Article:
All attic mold is caused by the same thing: the right growing conditions for mold. The key ingredient for mold growth is water. It is the key because, realistically, it is the only ingredient we can have a positive impact on. Like any plant, mold needs water, air, food and a temperature range appropriate for the species of mold. We build houses out of wood (food source), and the air is obviously present. Therefore, by controlling water issues, we can control mold growth. This means proper ventilation, no acute moisture sources such as leaks, bathroom vents blowing steam into the attic space, etc. Engineering controls can be put in place to give an attic better resistance to higher levels of water and water vapor—but it’s always best to prevent water from entering initially. Building materials can be treated with mold-resistant coatings, powered fans can be installed to create high air flow rates—but if you have a bathroom fan blowing steam in the attic every time someone takes a shower, just fix that. If there is some mold as a result, it can be remediated. Once this occurs, this will likely be the end of it because both the cause and effect have been corrected. Sometimes, however, the cause cannot be adequately repaired, and so some degree of a long-term solution needs to be implemented.

(To see more of this response, visit the All Islands blog.)
 
Q3: Can you give an approximate average cost for remediation of mold in attics?
 
There really is no magic formula for arriving at the cost of a mold remediation project, especially in an attic. To properly conduct a mold remediation project you have to have containment set up to prevent cross-contamination (workers, tools, supplies, and equipment going in and out of the contaminated area to an un-contaminated area). We do this through building temporary structures in the house that isolate the work area from the home. We use large air filtration equipment to keep the work area and containment chambers under negative air pressure (vacuum) so that air migration is always from the work area (through a HEPA filter and then to the outdoors). Access to the attic space itself and then access around the attic weigh heavily on the cost of a project. If the mold is in a garage with no drywall ceiling or insulation and the roof is framed with rafters instead of trusses, the cost will be less. If the attic access is a small hatch in the ceiling of a closet and the roof is framed with trusses, the cost is going to be higher due to the additional time required to access all of the affected areas for cleaning/remediation. In addition to investigating the underlying cause of the mold/water sources, etc., it is crucial to assess the access to provide a comprehensive bid on work before bidding on the remediation project.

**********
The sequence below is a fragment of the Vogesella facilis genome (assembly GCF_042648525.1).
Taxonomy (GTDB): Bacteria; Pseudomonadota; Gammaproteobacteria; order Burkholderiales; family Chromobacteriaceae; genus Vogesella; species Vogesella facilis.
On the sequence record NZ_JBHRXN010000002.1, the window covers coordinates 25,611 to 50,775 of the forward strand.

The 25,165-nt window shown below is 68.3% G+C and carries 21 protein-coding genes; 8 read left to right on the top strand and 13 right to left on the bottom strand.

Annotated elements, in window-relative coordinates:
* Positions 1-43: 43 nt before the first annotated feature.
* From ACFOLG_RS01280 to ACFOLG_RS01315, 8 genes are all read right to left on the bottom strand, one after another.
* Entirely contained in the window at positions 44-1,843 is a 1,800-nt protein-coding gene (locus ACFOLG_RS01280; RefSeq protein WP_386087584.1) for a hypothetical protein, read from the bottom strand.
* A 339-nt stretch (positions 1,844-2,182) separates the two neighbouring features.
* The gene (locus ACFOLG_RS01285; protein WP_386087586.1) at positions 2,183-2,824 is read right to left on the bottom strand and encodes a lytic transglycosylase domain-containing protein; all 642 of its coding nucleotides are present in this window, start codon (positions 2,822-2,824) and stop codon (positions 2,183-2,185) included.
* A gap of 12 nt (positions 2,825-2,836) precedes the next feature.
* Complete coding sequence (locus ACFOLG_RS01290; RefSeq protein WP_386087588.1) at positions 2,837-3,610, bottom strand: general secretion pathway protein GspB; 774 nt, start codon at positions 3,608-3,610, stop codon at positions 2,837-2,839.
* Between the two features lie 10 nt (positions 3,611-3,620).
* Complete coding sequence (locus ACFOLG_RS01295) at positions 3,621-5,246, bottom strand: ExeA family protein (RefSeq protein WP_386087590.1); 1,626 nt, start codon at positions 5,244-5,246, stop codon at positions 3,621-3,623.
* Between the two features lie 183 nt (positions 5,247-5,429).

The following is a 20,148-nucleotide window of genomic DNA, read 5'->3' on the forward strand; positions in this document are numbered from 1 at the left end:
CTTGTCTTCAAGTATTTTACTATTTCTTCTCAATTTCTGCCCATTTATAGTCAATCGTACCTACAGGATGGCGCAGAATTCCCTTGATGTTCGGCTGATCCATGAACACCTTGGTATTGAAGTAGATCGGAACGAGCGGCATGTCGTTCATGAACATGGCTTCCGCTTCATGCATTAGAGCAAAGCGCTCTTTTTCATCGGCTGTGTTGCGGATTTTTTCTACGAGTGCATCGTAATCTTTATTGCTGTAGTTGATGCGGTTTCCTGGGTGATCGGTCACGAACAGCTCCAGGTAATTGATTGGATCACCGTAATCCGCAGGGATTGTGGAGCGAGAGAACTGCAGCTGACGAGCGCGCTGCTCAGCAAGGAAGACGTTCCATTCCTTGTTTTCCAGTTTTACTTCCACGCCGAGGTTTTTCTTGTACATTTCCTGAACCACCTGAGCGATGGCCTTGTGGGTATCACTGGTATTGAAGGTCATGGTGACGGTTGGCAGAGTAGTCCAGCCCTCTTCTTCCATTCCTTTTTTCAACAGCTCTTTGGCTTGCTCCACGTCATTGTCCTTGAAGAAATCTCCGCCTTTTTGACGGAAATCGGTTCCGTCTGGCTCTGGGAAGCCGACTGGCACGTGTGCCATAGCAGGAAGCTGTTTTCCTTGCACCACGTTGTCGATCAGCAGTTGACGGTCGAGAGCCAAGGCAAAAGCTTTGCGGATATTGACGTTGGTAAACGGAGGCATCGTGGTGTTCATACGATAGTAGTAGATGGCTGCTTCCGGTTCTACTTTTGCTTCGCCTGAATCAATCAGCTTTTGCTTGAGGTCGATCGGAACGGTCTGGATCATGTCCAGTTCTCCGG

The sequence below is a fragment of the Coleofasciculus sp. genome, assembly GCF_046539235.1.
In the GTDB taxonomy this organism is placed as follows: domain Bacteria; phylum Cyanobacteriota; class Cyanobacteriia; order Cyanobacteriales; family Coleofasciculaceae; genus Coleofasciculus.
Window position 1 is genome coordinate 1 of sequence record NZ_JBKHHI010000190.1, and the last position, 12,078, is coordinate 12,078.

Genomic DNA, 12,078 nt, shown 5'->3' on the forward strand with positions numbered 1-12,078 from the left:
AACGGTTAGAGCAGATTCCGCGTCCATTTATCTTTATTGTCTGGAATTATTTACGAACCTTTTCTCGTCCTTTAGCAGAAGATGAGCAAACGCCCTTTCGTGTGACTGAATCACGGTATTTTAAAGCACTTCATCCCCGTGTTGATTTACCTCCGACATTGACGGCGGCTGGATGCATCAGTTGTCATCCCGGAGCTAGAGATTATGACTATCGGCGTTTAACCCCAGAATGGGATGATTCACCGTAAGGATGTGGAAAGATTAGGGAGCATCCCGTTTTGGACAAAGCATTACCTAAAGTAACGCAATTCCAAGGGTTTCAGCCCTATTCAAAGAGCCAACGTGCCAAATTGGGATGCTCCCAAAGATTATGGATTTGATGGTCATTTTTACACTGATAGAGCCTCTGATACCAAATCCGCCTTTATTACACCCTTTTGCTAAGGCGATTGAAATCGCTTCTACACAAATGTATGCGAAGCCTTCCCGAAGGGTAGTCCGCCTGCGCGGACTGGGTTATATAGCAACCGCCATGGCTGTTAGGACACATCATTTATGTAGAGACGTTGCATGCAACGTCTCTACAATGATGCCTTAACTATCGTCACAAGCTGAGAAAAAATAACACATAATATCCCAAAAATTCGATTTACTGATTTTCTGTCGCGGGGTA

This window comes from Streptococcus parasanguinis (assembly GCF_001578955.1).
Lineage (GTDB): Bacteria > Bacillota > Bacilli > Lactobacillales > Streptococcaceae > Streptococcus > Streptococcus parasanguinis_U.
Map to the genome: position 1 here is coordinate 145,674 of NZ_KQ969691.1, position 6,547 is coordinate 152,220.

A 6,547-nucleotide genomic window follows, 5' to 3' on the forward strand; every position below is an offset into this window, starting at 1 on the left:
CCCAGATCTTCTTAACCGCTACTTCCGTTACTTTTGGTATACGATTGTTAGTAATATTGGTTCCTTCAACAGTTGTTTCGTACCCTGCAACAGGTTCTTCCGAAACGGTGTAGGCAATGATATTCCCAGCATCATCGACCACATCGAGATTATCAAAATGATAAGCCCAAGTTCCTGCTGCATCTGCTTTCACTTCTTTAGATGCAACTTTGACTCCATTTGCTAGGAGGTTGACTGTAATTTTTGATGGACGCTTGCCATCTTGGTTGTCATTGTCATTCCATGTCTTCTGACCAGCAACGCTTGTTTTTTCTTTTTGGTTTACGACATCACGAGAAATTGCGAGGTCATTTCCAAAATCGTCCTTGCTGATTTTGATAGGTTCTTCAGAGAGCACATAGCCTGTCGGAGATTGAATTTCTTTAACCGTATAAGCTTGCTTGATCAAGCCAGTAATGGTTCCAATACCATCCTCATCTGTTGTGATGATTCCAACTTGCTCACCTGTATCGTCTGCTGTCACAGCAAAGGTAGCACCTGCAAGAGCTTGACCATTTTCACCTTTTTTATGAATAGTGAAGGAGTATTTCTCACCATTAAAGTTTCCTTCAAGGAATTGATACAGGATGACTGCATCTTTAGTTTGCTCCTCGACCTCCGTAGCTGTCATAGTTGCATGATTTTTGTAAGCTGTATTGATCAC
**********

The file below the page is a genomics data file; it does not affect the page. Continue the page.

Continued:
BONUS: What advice can you share with our audience about preventing mold growth in attics?

Always be aware of the conditions in your home, generally. Keep the roof/gutters clean and flowing. Ensure all vents/ducting and mechanical systems are functioning correctly. Ensure attic venting is open/free-flowing and adequate for your site and living conditions. If you don’t have an ability or interest in making sure all of these systems are working correctly, periodic inspection by a qualified party like Tim is well worth the cost compared to long-term water damage or mold problems.
 
About Cleaner Guys
 
Cleaner Guys is a well-established business in Mount Vernon that provides exceptional cleaning and restoration services.  As a fully licensed and bonded general contractor, the company also performs repair and reconstruction work, making it a one-stop-shop for property damage clean-up, restoration and remodeling projects.
 
The business specializes in water, fire, mold and wind damage restoration for clients in North Puget Sound. Cleaner Guys also offers carpet cleaning, tile/grout cleaning services and general project/site cleaning for both residential and commercial clientele.
 
For more information, visit http://cleanerguys.com.
 
A big “thanks” to Bob for his responses!

Do you have questions or comments about home inspections in general? Go “All” in and tweet us (@AIHomeInspect).
Copyright © 2019 All Islands Home Inspections, All rights reserved.